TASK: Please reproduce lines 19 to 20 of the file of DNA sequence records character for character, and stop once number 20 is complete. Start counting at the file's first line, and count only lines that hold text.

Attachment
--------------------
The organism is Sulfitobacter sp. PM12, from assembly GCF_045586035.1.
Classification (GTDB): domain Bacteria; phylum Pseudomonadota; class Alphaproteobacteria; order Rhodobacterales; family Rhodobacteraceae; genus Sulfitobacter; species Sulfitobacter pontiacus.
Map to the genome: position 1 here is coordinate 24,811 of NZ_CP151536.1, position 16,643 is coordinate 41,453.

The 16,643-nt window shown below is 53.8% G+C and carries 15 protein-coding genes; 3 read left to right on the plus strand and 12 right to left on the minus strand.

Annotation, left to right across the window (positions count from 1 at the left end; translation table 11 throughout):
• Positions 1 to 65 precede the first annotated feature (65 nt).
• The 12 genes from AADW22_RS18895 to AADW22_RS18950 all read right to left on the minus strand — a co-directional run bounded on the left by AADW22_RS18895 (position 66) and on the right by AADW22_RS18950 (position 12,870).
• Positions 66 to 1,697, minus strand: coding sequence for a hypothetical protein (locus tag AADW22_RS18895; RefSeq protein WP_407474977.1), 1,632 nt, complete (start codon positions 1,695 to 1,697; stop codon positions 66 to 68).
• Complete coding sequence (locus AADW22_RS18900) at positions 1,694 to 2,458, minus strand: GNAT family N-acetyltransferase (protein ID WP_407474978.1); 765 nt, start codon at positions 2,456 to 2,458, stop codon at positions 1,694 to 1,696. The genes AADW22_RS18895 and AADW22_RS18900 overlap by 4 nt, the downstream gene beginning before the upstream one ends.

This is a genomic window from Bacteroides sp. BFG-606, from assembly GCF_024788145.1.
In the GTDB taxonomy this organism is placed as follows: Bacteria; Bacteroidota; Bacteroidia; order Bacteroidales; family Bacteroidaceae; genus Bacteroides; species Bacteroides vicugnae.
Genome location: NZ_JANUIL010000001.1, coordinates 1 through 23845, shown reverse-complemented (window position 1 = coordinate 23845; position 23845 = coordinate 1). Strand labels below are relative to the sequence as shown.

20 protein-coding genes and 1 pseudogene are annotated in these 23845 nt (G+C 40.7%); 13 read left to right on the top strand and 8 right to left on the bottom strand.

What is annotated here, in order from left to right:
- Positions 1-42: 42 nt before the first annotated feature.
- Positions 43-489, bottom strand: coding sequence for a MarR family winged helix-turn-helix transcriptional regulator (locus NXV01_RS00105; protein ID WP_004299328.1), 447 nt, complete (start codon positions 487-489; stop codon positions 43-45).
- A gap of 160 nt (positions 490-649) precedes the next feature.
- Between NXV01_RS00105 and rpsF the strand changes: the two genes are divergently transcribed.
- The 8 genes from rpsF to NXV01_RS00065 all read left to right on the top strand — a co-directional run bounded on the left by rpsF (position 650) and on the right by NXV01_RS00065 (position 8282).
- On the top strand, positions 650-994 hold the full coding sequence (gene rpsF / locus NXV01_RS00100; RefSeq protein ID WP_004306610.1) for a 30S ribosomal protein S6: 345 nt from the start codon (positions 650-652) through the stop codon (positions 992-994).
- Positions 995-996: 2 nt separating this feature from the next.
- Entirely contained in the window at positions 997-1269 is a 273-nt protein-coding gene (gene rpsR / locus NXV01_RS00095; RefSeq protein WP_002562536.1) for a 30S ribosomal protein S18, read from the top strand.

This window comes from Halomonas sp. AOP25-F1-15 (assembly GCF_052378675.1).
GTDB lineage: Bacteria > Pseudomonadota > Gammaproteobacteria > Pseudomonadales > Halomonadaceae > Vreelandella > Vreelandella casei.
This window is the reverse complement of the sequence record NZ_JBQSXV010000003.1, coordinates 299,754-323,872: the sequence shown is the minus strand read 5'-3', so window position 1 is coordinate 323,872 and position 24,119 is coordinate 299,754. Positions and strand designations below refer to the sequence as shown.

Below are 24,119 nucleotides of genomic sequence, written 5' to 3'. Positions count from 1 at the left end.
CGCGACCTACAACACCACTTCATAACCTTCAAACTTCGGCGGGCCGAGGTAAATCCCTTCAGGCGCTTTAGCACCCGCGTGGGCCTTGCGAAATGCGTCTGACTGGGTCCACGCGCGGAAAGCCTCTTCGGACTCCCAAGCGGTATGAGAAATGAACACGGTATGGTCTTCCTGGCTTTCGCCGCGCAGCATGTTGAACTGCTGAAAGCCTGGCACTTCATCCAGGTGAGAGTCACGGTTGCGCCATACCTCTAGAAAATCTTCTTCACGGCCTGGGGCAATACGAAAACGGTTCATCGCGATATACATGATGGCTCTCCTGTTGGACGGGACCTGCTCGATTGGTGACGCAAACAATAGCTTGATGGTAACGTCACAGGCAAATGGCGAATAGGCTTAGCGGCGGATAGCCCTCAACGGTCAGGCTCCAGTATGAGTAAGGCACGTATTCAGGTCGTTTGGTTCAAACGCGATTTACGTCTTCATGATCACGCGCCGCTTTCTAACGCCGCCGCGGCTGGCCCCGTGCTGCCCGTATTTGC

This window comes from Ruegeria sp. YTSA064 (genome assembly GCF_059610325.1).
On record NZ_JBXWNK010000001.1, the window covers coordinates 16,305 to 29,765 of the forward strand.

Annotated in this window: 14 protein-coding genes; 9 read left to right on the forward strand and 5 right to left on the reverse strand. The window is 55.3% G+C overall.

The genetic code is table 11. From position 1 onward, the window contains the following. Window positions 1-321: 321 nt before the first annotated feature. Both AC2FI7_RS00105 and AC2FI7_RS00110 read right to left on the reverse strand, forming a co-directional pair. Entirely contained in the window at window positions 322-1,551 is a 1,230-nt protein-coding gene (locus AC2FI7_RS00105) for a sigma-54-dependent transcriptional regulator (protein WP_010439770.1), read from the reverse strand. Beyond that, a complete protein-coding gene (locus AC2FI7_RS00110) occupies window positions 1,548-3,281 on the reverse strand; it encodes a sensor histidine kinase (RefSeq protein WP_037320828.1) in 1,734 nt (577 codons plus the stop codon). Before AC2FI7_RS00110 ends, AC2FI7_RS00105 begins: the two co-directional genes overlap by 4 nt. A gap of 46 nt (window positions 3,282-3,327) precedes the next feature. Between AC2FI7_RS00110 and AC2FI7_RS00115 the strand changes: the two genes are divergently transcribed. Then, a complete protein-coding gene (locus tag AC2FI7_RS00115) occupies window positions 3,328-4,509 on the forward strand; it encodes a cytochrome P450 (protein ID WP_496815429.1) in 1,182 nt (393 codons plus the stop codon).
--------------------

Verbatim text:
- The 8 genes from rpsF to NXV01_RS00065 all read left to right on the top strand — a co-directional run bounded on the left by rpsF (position 650) and on the right by NXV01_RS00065 (position 8282).
- On the top strand, positions 650-994 hold the full coding sequence (gene rpsF / locus NXV01_RS00100; RefSeq protein ID WP_004306610.1) for a 30S ribosomal protein S6: 345 nt from the start codon (positions 650-652) through the stop codon (positions 992-994).